I first read the phrase in a biography about Hank Williams. He was raised in the back country of Alabama in the 1930s. Hank was raised poor, uneducated and in a caste system that understood its place in American society. He and his kind knew where they stood among the classes. Any inkling or hankering one might have about moving out of that socio-economic strait jacket was quickly dismissed by those around them.
Nothing much has changed since then. In small towns everywhere, the elders still grouse about ‘the cities’ as if that deep dark metropolis was some far off distant black hole where young people go to be swallowed up by the evils of modern day society. The hometown lament usually goes something like: “They go off to get an education then return thinking they’re ‘much better and smarter than the rest of us.”
That age-old lament doesn’t have to be open, flagrant, or oppressive. It can and often is a subtle reminder that there are those who have and then there are the rest of us. It’s understood that the twain shall never meet, cross or intermix. Dog whistles are cloaked in terms such as ‘sticking with your own kind, thinking you’re better than the rest of us, and who do you think you are?’
It belies the truth that in America as elsewhere around the world, we live in a class society. As much as people would like to pretend that there are no classes in this country, the fact remains that many people see themselves in one class of some sort; be it middle class, upper middle class or upper class. Any talk about moving up recognizes the challenge to this reality of our modern day society.
My own family background proves fertile to this point. It was rural, agrarian and steeped in the traditions of the Catholic Faith. My Mother, grandparents and relatives all held to the same dictum; that they were put on earth with a role to play and that role had been spelled out long before they came along. Their parents, grandparents and other elders of the tribe had followed the same pathway to adulthood. They were all expected to do the same. There was never any question about what role they would play in their small, sheltered existence here on earth.
Those few isolated examples of town folk who left for the ‘cities’ were seldom addressed unless they returned and sought refuge in the simpler way of life. Others who left and never returned were seldom if ever talked about. It was if they never existed in the first place. There was and still exists to some extent a fear among the elders that evolution among the younger set is their own abandonment. It’s as if those who never left home envy and fear those who ventured forth outside of their comfort zone. Thus the dismissive term: ‘Risin above your raising.’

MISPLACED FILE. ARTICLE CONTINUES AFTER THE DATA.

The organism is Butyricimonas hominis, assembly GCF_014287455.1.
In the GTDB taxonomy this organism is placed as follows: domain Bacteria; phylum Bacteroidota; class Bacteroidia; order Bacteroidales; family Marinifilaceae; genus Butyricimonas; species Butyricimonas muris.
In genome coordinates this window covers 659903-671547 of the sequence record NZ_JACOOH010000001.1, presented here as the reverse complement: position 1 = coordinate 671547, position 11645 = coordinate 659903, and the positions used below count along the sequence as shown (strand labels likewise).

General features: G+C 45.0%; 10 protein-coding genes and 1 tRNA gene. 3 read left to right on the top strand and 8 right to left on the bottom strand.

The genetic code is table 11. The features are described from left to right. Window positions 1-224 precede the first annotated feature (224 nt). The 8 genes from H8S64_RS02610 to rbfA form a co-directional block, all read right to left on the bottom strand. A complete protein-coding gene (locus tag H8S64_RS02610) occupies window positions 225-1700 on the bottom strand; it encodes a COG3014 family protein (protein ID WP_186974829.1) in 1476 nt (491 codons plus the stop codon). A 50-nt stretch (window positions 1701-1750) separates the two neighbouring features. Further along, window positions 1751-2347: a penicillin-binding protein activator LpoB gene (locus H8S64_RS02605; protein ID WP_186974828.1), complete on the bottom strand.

The reality is that we all are building on the basic structure our elders imparted to us. We are standing on their accomplishments so that we might see even farther into the distance and discover things they were only able to imagine.
What the term masks is the exploration of potential. I tried to examine that principle in one of my first novels ‘Love in the A Shau.’ I continued that exploration of class mobility with my ‘Debris’ trilogy. It’s a message I try to impart on my grandchildren whenever I can.
Many of us find something we are reasonably good at where we can earn a living and we leave it at that. But that isn’t potential. That is simply today’s reality which doesn’t take us to the next level; whatever that might be. There is tremendous potential in all of us but we must first allow ourselves the freedom to try to find it even if it means failing all or most of the time. Nothing ventured seals the outcome even before you start. Continued effort raises the hopes that success is only another effort away.
Moving beyond what was expected of us as young people, no matter our present age, offers hope for reaching that potential and the satisfaction of knowing we did ‘rise above our raising.’